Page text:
Many years ago I remember reading about a closet that cleaned the clothes while they hung there. I believe the method was conventional (chemical) dry cleaning. Both that method and your idea about using radiation have the same economic barrier of high cost compared to the conventional washers everyone uses today.
Excellent point about GPS involving only RF signals & silicon. The biggest obstacle to Simon's dream of less intrusive appliances might be simply that there is no equivalent of Moore's Law for electric motors, plumbing systems, heating elements, magnetrons and so on. Through the use of sensors and software, we can make appliances smarter and more autonomous, and maybe for the the time being, that will have to suffice.
Sometimes, to make real innovations, you need a paradigm shift. What makes GPS easier than washing clothes or cooking meals is that GPS use involves only RF signals and processor chips. Anything that can be accomplished with these ingredients alone is going to be easier than having to deal with water, bulky objects, large moving masses, and so on.
I'd go further with this clean clothes problem. Forget using water. That's a big impediment. Forget havig to move the clothes to a machine. Heck, that alone is the biggest part of the job anymore, isn't it? Having to carry the lohes tothe machine, and then having to put them away? I mean, who cares about RFID tags that tell the machine to use warm water? That's a trivial aspect of the job.
I say, irradiate the clothes while they're hanging in the closet, or in the drawer. Vaporize the dirt on them. And make better se of that laundry room.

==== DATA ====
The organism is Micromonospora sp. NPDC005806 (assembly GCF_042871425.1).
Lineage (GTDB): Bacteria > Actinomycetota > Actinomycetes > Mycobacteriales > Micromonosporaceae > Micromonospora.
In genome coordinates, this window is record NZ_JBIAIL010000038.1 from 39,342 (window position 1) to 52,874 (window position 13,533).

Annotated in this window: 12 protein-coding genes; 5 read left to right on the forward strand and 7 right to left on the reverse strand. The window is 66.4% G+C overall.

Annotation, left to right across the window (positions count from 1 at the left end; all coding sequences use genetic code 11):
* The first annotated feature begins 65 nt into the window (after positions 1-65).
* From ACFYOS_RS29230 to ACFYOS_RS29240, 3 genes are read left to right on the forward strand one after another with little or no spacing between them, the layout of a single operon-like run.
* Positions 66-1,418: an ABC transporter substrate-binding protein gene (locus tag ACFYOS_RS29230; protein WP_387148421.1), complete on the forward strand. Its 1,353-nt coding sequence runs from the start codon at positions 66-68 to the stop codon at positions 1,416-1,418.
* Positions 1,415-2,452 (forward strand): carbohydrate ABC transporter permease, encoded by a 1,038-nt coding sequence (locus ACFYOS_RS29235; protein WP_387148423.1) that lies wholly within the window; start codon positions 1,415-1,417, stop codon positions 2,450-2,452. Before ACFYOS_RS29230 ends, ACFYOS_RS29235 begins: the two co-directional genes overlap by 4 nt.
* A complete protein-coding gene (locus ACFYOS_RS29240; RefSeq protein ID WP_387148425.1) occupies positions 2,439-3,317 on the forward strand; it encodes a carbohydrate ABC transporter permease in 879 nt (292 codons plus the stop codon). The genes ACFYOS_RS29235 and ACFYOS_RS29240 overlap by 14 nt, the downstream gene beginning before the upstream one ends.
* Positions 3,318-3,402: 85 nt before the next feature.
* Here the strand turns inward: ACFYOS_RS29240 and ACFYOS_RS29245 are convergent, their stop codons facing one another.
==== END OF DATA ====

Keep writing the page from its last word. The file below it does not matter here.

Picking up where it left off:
I think the idea of loosing control or quality comes from previous interactions with bad machines doing a job poorly - I bet the design engineers will have set out with the idea of solving a low level problem and then feature creep led them down the path of attempting to solve the root cause of the problem (dirty clothes) instead of just the symptom (deciding how to wash said clothes) which is where they started.
It's a design problem as much as an engineering problem - with GPS it used to be about longitude and latitude but now, with the growth of google maps, it's about street names - some would perceive that as giving up quality and control for convenience (probably hikers and sailors) but most of us prefer it that way
What are the engineering and design challenges in creating successful IoT devices? These devices are usually small, resource-constrained electronics designed to sense, collect, send, and/or interpret data. Some of the devices need to be smart enough to act upon data in real time, 24/7. Are the design challenges the same as with embedded systems, but with a little developer- and IT-skills added in? What do engineers need to know? Rick Merritt talks with two experts about the tools and best options for designing IoT devices in 2016. Specifically the guests will discuss sensors, security, and lessons from IoT deployments.